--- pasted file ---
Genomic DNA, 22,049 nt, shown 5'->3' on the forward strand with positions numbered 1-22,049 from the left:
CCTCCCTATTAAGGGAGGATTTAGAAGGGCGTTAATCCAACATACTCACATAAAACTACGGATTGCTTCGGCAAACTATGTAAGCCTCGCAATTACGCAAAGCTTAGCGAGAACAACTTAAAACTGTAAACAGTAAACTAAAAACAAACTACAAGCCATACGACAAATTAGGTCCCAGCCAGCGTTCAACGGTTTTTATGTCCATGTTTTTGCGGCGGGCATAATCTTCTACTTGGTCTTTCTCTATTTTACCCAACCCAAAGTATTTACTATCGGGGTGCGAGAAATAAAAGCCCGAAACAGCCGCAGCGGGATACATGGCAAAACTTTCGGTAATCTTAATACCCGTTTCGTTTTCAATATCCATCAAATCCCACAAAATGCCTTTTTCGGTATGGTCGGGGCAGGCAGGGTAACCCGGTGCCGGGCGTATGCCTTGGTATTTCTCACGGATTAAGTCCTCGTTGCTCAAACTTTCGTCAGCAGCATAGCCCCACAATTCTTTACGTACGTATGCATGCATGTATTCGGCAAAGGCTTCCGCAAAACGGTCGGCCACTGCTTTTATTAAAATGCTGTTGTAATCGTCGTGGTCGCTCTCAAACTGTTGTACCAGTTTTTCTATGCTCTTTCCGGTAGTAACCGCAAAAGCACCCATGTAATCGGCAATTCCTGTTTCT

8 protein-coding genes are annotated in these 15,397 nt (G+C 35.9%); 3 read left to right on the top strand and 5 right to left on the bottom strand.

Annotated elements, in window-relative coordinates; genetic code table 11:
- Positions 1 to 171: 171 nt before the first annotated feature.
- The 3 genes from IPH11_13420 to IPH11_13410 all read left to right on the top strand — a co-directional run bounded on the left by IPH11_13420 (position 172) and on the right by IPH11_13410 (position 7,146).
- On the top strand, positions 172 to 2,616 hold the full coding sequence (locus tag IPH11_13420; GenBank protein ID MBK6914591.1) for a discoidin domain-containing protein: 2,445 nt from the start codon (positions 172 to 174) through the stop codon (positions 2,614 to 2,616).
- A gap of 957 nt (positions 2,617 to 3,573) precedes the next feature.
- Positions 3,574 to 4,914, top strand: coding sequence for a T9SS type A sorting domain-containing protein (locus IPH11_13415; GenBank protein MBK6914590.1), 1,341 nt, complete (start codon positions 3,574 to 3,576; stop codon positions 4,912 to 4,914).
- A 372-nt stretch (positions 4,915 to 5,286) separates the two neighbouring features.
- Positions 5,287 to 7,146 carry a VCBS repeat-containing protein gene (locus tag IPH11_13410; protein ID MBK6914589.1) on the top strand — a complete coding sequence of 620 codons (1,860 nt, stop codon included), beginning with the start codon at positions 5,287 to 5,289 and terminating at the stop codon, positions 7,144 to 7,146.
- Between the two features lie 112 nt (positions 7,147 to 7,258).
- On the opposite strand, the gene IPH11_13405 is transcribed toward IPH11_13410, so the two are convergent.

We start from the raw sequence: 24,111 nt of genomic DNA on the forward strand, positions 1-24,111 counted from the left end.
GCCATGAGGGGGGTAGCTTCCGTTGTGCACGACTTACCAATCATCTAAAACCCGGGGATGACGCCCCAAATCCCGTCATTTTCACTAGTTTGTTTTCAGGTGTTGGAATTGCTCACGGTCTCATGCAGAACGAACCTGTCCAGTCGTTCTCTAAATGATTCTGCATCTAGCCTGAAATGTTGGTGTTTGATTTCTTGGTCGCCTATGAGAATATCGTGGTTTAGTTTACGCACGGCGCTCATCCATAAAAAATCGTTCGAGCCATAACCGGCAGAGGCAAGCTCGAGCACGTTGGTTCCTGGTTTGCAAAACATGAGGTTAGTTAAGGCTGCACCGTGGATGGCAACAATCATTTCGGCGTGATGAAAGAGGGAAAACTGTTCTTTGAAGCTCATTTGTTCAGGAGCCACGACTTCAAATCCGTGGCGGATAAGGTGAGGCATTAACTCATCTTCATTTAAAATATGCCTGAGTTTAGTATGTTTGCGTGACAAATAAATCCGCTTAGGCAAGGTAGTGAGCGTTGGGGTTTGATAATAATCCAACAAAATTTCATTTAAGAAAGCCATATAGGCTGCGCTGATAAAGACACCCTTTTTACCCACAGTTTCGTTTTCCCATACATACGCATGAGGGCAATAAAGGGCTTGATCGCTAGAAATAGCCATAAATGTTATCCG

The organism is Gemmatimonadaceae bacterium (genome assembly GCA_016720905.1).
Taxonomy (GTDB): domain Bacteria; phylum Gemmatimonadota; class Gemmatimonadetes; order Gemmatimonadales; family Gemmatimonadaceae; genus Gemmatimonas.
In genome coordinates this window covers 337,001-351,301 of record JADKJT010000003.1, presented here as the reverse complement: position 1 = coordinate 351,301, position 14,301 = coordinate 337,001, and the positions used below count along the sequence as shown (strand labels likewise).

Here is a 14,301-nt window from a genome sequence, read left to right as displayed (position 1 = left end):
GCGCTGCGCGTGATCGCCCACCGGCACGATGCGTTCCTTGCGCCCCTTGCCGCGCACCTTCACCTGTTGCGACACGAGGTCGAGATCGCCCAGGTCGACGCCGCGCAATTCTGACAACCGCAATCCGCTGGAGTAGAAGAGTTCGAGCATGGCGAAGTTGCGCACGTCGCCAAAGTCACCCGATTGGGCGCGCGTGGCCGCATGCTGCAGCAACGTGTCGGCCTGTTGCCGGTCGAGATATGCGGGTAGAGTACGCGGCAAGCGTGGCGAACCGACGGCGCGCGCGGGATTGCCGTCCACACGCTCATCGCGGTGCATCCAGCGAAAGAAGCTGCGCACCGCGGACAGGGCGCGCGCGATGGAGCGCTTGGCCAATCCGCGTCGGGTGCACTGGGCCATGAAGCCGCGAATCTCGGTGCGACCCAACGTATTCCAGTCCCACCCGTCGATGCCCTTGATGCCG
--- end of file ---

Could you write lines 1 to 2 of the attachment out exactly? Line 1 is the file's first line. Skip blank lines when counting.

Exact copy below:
Genomic DNA, 22,049 nt, shown 5'->3' on the forward strand with positions numbered 1-22,049 from the left:
CCTCCCTATTAAGGGAGGATTTAGAAGGGCGTTAATCCAACATACTCACATAAAACTACGGATTGCTTCGGCAAACTATGTAAGCCTCGCAATTACGCAAAGCTTAGCGAGAACAACTTAAAACTGTAAACAGTAAACTAAAAACAAACTACAAGCCATACGACAAATTAGGTCCCAGCCAGCGTTCAACGGTTTTTATGTCCATGTTTTTGCGGCGGGCATAATCTTCTACTTGGTCTTTCTCTATTTTACCCAACCCAAAGTATTTACTATCGGGGTGCGAGAAATAAAAGCCCGAAACAGCCGCAGCGGGATACATGGCAAAACTTTCGGTAATCTTAATACCCGTTTCGTTTTCAATATCCATCAAATCCCACAAAATGCCTTTTTCGGTATGGTCGGGGCAGGCAGGGTAACCCGGTGCCGGGCGTATGCCTTGGTATTTCTCACGGATTAAGTCCTCGTTGCTCAAACTTTCGTCAGCAGCATAGCCCCACAATTCTTTACGTACGTATGCATGCATGTATTCGGCAAAGGCTTCCGCAAAACGGTCGGCCACTGCTTTTATTAAAATGCTGTTGTAATCGTCGTGGTCGCTCTCAAACTGTTGTACCAGTTTTTCTATGCTCTTTCCGGTAGTAACCGCAAAAGCACCCATGTAATCGGCAATTCCTGTTTCT